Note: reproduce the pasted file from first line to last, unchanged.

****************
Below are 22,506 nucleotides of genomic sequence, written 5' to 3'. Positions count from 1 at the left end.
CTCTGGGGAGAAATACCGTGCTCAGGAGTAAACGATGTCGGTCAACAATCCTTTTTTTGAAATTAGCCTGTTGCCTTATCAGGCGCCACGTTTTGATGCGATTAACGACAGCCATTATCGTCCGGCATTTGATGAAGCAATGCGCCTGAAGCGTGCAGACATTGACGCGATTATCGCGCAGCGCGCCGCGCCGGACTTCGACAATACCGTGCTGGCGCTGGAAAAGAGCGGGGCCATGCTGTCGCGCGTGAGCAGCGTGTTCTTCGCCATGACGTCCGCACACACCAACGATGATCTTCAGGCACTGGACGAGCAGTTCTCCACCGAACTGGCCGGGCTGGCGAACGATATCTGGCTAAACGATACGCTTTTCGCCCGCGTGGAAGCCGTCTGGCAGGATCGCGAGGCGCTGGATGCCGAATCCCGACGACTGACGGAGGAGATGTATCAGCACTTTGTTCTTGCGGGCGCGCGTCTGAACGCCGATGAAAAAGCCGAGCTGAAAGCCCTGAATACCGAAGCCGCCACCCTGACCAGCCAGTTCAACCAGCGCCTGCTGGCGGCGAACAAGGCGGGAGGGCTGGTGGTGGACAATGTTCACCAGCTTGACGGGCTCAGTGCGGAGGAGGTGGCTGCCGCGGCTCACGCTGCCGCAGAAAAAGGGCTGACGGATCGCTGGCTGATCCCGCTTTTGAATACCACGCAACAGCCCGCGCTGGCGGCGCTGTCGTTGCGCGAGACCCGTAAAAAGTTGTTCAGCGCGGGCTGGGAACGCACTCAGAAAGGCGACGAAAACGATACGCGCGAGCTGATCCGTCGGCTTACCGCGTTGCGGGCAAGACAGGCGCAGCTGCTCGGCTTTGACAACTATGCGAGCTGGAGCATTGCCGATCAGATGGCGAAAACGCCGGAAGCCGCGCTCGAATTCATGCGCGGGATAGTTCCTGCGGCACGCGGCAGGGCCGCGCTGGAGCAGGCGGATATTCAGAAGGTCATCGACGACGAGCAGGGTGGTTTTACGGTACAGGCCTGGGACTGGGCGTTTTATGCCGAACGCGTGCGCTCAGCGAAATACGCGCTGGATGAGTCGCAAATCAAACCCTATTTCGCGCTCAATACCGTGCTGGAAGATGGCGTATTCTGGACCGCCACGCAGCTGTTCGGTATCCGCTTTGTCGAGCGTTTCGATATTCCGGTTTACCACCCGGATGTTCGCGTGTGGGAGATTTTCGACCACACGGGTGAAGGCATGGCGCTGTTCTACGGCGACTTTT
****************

Below are 22,506 nucleotides of genomic sequence, written 5' to 3'. Positions count from 1 at the left end.
CTCTGGGGAGAAATACCGTGCTCAGGAGTAAACGATGTCGGTCAACAATCCTTTTTTTGAAATTAGCCTGTTGCCTTATCAGGCGCCACGTTTTGATGCGATTAACGACAGCCATTATCGTCCGGCATTTGATGAAGCAATGCGCCTGAAGCGTGCAGACATTGACGCGATTATCGCGCAGCGCGCCGCGCCGGACTTCGACAATACCGTGCTGGCGCTGGAAAAGAGCGGGGCCATGCTGTCGCGCGTGAGCAGCGTGTTCTTCGCCATGACGTCCGCACACACCAACGATGATCTTCAGGCACTGGACGAGCAGTTCTCCACCGAACTGGCCGGGCTGGCGAACGATATCTGGCTAAACGATACGCTTTTCGCCCGCGTGGAAGCCGTCTGGCAGGATCGCGAGGCGCTGGATGCCGAATCCCGACGACTGACGGAGGAGATGTATCAGCACTTTGTTCTTGCGGGCGCGCGTCTGAACGCCGATGAAAAAGCCGAGCTGAAAGCCCTGAATACCGAAGCCGCCACCCTGACCAGCCAGTTCAACCAGCGCCTGCTGGCGGCGAACAAGGCGGGAGGGCTGGTGGTGGACAATGTTCACCAGCTTGACGGGCTCAGTGCGGAGGAGGTGGCTGCCGCGGCTCACGCTGCCGCAGAAAAAGGGCTGACGGATCGCTGGCTGATCCCGCTTTTGAATACCACGCAACAGCCCGCGCTGGCGGCGCTGTCGTTGCGCGAGACCCGTAAAAAGTTGTTCAGCGCGGGCTGGGAACGCACTCAGAAAGGCGACGAAAACGATACGCGCGAGCTGATCCGTCGGCTTACCGCGTTGCGGGCAAGACAGGCGCAGCTGCTCGGCTTTGACAACTATGCGAGCTGGAGCATTGCCGATCAGATGGCGAAAACGCCGGAAGCCGCGCTCGAATTCATGCGCGGGATAGTTCCTGCGGCACGCGGCAGGGCCGCGCTGGAGCAGGCGGATATTCAGAAGGTCATCGACGACGAGCAGGGTGGTTTTACGGTACAGGCCTGGGACTGGGCGTTTTATGCCGAACGCGTGCGCTCAGCGAAATACGCGCTGGATGAGTCGCAAATCAAACCCTATTTCGCGCTCAATACCGTGCTGGAAGATGGCGTATTCTGGACCGCCACGCAGCTGTTCGGTATCCGCTTTGTCGAGCGTTTCGATATTCCGGTTTACCACCCGGATGTTCGCGTGTGGGAGATTTTCGACCACACGGGTGAAGGCATGGCGCTGTTCTACGGCGACTTTT